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  1. #1
    skinnyvoice's Avatar
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    Zero 2000 pinhole images

    I just uploaded a my first (scanned neg) photos from my new Zero 2000 into the gallery. They were taken in a cemetery local to me here in London. Not sure how to link to the gallery but they are under my name 'skinnyvoice'.

    Once I got my head around the length of the exposures I really enjoyed the shoot, plus the number of conversations that started when people saw the camera!

    Rather recursively, the strong sunlight through the trees results in pinhole images of the sun on the ground. Pinholes of pinholes! The strong contrast made exposure a bit difficult though.

    Tis a bit of a cliche using a pinhole in a cemetery but I really like the 'ghostly' effect. Hope you do too

  2. #2

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    Aiming a Zero Pinhole Camera

    Charles

    How do you aim your camera? I have the 6X6 Zero and always have difficulty aiming it. It would make sense to cannibalize a viewing frame off a folder or even make my own. But the wind knob is where the frame should go.

    Noor

  3. #3
    skinnyvoice's Avatar
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    Quote Originally Posted by Inayat Noor View Post
    How do you aim your camera?
    Mostly by guesswork. The Zero 2000 came with a nifty little cutout frame but I was using a table top tripod and most of these were shot from the ground. I didn't fancy laying in the nettles and brambles for accurate framing so I guessed.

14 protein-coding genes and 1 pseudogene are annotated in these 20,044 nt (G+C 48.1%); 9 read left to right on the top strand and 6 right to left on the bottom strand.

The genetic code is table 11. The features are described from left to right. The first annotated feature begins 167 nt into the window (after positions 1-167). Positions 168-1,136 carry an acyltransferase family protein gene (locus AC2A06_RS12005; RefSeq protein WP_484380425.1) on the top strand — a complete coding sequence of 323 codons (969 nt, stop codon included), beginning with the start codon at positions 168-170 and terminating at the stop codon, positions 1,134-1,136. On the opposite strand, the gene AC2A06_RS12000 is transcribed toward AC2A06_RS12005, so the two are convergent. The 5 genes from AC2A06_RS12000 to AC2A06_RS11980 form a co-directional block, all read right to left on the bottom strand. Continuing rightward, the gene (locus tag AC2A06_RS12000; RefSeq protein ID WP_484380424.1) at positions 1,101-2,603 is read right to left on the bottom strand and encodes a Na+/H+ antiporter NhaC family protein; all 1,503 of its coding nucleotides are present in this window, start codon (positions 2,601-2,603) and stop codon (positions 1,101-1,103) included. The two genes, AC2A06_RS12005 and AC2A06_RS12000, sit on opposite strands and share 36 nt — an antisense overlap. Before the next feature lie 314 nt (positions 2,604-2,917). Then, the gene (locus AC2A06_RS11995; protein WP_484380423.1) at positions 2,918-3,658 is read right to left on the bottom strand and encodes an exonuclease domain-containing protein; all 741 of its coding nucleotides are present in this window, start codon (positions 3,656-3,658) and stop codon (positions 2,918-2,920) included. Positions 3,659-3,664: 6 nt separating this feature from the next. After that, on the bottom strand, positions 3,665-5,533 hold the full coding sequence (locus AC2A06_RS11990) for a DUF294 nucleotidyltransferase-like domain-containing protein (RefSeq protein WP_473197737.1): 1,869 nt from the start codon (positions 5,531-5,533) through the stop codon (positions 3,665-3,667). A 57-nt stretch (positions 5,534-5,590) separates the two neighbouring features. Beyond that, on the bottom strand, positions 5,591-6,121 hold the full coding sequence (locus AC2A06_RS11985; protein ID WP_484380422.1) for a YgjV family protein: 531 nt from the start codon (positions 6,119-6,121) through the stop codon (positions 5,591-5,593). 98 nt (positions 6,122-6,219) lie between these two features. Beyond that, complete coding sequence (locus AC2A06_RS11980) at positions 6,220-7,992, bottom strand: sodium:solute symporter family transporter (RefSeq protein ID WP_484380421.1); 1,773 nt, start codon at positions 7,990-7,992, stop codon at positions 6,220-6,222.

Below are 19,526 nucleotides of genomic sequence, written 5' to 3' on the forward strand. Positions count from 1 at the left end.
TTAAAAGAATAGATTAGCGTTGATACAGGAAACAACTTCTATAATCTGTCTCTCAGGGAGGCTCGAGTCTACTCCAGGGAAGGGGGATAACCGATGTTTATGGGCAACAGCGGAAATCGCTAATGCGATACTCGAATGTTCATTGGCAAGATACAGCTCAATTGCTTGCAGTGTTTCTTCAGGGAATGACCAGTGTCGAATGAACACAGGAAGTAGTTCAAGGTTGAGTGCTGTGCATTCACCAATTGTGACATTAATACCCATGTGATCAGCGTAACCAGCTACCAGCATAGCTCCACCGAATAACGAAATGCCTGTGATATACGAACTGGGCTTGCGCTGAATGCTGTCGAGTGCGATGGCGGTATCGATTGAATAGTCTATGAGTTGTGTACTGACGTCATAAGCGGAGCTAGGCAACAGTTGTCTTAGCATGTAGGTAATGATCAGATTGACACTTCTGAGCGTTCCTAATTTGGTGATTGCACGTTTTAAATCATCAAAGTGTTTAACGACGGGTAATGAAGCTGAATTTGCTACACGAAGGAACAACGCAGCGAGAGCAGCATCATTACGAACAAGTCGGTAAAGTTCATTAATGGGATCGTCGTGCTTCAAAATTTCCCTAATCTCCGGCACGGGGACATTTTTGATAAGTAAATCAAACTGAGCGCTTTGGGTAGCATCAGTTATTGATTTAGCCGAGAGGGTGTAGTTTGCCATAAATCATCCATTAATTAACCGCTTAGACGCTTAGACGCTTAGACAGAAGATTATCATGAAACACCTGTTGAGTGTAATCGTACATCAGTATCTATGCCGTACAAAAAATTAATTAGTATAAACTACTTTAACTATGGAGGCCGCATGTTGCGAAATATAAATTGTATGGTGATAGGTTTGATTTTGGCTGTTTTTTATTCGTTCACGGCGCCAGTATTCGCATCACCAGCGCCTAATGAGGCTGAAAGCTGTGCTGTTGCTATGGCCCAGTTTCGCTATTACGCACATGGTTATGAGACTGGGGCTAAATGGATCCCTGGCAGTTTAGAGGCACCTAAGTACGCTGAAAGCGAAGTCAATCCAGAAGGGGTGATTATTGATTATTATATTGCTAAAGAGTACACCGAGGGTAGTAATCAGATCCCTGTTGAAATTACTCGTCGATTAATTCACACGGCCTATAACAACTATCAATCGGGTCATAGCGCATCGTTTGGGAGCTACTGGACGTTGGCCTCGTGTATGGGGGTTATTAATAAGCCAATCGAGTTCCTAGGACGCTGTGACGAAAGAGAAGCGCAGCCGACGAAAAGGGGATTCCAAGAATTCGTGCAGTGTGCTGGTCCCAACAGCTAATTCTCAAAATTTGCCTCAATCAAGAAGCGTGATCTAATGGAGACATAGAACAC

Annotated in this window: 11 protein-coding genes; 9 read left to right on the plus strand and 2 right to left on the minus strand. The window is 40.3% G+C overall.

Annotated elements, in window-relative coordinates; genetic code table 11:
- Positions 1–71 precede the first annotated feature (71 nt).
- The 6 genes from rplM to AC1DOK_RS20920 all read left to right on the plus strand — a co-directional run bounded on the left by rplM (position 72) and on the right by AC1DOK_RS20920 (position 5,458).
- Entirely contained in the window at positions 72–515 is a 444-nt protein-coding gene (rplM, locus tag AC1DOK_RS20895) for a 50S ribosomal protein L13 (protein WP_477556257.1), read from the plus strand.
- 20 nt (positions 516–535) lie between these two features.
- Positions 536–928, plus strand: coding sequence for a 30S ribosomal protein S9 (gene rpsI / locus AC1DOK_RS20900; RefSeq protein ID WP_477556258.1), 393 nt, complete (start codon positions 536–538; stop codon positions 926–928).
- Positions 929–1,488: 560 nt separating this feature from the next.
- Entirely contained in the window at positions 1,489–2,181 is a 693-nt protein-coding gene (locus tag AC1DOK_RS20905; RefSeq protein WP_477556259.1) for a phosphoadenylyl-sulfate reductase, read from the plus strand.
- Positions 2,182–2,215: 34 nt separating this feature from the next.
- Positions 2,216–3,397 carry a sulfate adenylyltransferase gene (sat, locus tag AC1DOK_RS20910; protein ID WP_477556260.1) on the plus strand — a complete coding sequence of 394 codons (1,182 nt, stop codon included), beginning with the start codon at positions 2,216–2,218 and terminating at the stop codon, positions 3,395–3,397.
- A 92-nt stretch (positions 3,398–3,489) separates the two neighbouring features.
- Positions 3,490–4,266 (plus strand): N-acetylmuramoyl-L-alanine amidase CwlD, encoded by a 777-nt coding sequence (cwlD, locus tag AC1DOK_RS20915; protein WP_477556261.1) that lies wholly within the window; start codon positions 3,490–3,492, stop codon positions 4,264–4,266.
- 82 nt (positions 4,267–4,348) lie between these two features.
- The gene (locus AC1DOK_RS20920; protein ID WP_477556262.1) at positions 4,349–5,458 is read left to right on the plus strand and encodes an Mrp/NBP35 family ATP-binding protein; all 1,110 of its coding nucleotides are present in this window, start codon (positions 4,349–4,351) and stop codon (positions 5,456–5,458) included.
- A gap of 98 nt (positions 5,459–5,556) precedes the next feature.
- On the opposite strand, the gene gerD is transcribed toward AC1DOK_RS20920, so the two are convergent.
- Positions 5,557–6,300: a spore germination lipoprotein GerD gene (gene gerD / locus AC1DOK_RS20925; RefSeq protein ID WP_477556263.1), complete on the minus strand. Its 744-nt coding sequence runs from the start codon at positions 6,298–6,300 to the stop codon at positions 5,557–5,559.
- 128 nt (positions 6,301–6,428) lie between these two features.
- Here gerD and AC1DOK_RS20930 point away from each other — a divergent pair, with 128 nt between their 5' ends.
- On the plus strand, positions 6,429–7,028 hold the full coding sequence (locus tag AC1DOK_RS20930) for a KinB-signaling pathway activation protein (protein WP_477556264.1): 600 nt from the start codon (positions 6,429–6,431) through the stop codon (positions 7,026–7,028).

The little spirit level is a help with the vertical angle but I've been shooting a lot of 6x6 recently and I find I can visualise the square format quite well anyway, better than a rectangle in fact.

    The 25mm 'focal length' of the pinhole is also so wide it is hard to miss the subject here! No doubt I'll find it more of a challenge if I'm going in closer.

    I quite like the randomness of the 'point & shoot' quality anyway, its one of the things that appeals to me about the pinhole.

  4. #4
    Thomas Bertilsson's Avatar
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    I have a spirit level taped to my Zero, and it works really well, (I have the cheapo version that doesn't come with a built-in level). After a while even close-ups become intuitive.
    "Often moments come looking for us". - Robert Frank

    "Make good art!" - Neil Gaiman

    "...the heart and mind are the true lens of the camera". - Yousuf Karsh

  5. #5
    Marco B's Avatar
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    Quote Originally Posted by Thomas Bertilsson View Post
    After a while even close-ups become intuitive.